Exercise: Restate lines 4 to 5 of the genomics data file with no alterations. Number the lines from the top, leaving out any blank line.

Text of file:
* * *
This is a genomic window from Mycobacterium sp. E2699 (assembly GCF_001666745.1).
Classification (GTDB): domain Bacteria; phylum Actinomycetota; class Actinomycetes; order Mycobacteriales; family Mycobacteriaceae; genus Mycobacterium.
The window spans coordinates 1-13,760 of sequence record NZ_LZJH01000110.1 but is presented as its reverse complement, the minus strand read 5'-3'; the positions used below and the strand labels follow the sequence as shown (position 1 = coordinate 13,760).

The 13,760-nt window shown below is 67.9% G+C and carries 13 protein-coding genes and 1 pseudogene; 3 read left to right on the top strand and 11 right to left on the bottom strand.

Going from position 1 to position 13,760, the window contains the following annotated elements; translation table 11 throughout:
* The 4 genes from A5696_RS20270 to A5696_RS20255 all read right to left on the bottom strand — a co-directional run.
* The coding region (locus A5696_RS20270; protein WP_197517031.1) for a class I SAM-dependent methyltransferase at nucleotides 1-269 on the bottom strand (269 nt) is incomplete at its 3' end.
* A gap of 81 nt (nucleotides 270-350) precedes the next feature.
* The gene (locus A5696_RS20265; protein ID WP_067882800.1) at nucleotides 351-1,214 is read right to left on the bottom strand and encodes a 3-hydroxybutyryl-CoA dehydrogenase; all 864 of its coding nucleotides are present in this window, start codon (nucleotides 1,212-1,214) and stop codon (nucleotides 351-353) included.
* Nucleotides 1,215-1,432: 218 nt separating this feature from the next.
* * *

The 13,760-nt window shown below is 67.9% G+C and carries 13 protein-coding genes and 1 pseudogene; 3 read left to right on the top strand and 11 right to left on the bottom strand.

Going from position 1 to position 13,760, the window contains the following annotated elements; translation table 11 throughout: